There are ways to have more than one ISBN if the |id= is used, but that should be an exception, not a rule. If we were going to start listing all of the different identifiers for every edition/version of a book, as Redrose64 said "where would it stop?" As an example: a reference on which I was attempting to fix the ISBN earlier today was citing Magic and Mystery in Tibet. Should we be listing identifiers for all of the 60 versions listed in WorldCat?
If the citing editor has actually checked multiple versions to find that the page numbers and text are exactly the same, then it is reasonable for them to list more than one identifier. The |id= parameter can be used for this purpose and as long as the text "ISBN" precedes a valid format ISBN it will be linked to Special:BookSources by the MediaWiki software. (see Help:Magic links)
  • On the other hand, We should not generate badly formed COinS data if there are extraneous non-numeric characters in the |isbn= parameter. Removing everything other than digits is trivial.
I also believe that we should not generate an error if there is extraneous non-numeric text in the ISBN parameter. All non-numeric text can be removed prior to processing with a single regular expression substitution. We are already performing one regular expression substitution to remove the "-" marks. Given the ease with which all extraneous non-numeric text can be removed – particularly given we are already removing some such text (hyphens) – it feels like we are going out of our way to make the requirements for this parameter more stringent than is needed in order to meet the goals of an accurate link to Special:BookSources and valid COinS data. In fact, we appear to choose to provide bad COinS data when providing good COinS data in a larger percentage of cases is trivial. Just removing such extraneous text prior to checksum verification and forwarding to COinS is slightly easier, from a processing point of view, than what is currently done and results in both that parameter being much more user friendly and our providing good COinS data in a higher percentage of citations. — Makyen (talk) 02:35, 16 May 2014 (UTC)


|website= is listed on the Whitelist; however, if used in conjunction with |archiveurl=, it generates an error message:

  • {{cite book |archiveurl=// |archivedate=May 15, 2014 |deadurl=no |author=Johnson, Malcom |title=Sample Title |website=}}
Johnson, Malcom. "Sample Title". Archived from the original on May 15, 2014 |archiveurl= requires |url= (help). 

If |url= is populated, the error is resolved, but a bare url displays in the citation. (This is also what happens if |archiveurl= isn't populated.)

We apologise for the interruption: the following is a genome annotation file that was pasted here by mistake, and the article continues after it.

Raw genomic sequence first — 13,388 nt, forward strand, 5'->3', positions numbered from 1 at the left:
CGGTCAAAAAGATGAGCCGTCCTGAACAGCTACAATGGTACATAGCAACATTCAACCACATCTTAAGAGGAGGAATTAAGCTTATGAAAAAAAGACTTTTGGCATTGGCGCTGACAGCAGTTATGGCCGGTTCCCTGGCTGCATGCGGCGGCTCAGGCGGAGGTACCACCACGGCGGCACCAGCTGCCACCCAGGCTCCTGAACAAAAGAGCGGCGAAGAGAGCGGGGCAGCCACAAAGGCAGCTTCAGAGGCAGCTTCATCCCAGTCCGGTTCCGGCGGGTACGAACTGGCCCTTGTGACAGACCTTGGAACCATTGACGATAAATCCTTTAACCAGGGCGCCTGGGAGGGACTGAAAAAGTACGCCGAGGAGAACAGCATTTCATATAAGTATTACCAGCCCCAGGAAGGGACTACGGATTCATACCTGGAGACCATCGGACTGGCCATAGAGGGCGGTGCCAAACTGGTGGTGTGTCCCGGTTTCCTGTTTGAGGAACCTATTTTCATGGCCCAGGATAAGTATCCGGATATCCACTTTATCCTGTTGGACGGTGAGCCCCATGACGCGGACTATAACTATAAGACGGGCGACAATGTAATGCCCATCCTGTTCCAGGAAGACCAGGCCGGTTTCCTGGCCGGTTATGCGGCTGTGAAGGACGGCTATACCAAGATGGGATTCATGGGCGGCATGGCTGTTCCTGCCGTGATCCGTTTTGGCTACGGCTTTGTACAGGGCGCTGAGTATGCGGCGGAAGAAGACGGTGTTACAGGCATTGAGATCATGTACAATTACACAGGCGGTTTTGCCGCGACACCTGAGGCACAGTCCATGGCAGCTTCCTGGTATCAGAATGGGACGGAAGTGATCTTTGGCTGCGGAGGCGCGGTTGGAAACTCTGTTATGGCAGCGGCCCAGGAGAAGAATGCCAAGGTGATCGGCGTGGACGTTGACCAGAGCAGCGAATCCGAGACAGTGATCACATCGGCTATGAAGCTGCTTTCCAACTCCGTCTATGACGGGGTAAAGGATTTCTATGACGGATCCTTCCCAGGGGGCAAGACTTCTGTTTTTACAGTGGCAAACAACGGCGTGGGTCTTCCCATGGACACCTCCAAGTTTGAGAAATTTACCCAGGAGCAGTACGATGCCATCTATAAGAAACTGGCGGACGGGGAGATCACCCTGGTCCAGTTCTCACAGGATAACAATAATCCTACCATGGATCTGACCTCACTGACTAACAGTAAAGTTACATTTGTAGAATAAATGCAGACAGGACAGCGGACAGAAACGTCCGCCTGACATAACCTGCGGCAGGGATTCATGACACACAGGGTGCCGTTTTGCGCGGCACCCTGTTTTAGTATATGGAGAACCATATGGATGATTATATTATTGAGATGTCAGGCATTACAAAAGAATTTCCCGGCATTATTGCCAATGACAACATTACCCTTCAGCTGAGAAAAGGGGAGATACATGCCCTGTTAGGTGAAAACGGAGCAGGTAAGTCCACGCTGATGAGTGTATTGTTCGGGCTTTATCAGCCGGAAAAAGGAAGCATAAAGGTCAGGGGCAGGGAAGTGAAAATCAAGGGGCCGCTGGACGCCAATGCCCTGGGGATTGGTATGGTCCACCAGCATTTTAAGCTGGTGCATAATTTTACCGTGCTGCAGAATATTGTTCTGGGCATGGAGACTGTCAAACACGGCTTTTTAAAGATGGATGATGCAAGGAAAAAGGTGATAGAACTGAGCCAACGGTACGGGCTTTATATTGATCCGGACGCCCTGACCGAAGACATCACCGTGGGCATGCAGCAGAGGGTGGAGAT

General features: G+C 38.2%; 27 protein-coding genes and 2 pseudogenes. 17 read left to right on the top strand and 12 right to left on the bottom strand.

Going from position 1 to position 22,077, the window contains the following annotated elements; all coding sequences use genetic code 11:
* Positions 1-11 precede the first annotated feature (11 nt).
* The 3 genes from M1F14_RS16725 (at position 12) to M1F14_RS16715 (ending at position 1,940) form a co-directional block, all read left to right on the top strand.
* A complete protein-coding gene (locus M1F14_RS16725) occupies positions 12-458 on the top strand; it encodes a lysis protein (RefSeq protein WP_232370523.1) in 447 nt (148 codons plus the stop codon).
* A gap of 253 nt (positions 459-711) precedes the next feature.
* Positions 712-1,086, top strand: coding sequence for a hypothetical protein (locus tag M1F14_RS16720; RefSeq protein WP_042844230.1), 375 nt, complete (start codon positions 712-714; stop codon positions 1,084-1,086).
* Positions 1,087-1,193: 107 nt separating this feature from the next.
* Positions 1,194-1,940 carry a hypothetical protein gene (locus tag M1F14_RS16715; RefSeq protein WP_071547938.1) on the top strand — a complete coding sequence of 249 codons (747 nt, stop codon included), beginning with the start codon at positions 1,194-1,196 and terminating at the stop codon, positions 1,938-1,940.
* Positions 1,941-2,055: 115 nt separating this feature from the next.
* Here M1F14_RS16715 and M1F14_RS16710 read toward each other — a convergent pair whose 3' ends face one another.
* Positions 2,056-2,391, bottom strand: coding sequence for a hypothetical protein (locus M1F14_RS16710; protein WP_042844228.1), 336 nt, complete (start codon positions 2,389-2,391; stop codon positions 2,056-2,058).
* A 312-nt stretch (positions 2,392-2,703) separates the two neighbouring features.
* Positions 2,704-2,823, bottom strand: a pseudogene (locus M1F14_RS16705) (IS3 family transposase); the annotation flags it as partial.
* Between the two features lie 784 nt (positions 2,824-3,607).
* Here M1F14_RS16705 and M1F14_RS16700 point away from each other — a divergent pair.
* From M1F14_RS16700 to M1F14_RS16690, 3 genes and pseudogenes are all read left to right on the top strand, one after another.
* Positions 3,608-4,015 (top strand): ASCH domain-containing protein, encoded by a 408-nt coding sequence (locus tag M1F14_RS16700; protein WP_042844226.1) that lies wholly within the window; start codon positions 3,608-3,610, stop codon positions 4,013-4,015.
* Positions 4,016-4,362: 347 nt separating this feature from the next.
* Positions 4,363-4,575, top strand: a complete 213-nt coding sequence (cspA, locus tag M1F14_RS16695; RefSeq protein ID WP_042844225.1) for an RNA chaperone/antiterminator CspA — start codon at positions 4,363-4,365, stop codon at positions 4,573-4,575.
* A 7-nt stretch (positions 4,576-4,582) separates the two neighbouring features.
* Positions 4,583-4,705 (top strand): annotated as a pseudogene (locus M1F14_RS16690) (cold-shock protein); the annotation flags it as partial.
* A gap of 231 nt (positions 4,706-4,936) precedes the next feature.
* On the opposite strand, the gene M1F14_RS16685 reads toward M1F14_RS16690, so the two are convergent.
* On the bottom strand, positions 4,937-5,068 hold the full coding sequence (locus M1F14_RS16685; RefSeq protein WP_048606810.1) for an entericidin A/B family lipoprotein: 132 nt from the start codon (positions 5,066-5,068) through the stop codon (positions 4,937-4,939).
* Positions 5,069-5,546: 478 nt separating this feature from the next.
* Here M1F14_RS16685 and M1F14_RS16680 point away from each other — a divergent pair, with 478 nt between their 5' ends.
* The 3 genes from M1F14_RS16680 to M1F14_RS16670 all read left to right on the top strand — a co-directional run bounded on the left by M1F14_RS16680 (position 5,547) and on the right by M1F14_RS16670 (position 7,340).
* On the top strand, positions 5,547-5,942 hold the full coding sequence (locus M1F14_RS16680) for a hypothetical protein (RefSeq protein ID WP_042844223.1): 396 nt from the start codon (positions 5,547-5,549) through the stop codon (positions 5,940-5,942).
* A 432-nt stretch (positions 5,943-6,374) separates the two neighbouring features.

• {{cite book |url= |archiveurl=// |archivedate=May 15, 2014 |deadurl=no |author=Johnson, Malcom |title=Sample Title |website=}}
Johnson, Malcom. "Sample Title". Archived from the original on May 15, 2014. 

Is this the desired behavior of this parameter, or is it a glitch? I would think that |website= is an alias of |url=; the AWB renaming script currently replaces it with |url=. Should it continue to do so? Or is this a glitch that will be fixed? I'm about to post a lengthy list of valid alias parameters that the script is currently replacing on that talk page; if the script shouldn't continue to replace |website= with |url=, please be sure to comment there. Thanks!—D'Ranged 1 VTalk 00:14, 28 May 2014 (UTC)

|website= is an alias of |work=, for the name of a website, not the address. Imzadi 1979  00:17, 28 May 2014 (UTC)
Imzadi1979 Thank you; I was mistaken, the script is currently replacing |website= with |work=, which is unnecessary. Sorry I was confused; I've straightened it out over there. Thanks again!—D'Ranged 1 VTalk

Valid parameters missing from Whitelist[edit]

These parameters are not on the Whitelist, but are used successfully in templates.

  • |eprint= in {{cite arXiv}}; a valid alias for |arxiv=, which is required.
  • |class= in {{cite arXiv}}; optional
  • |pmc-embargo-date= in {{arxiv}} coding; however, it doesn't appear in the documentation. Possibly an alias for |embargo= on the Whitelist.

I thought this was supposed to be a current, complete listing of all approved parameters for the templates. If it isn't, one is needed. I've made changes to the list of parameters for Citation bot based on this list in an attempt to avoid the bot making errors; I now have to undo some of those changes.—D'Ranged 1 VTalk 16:58, 30 May 2014 (UTC)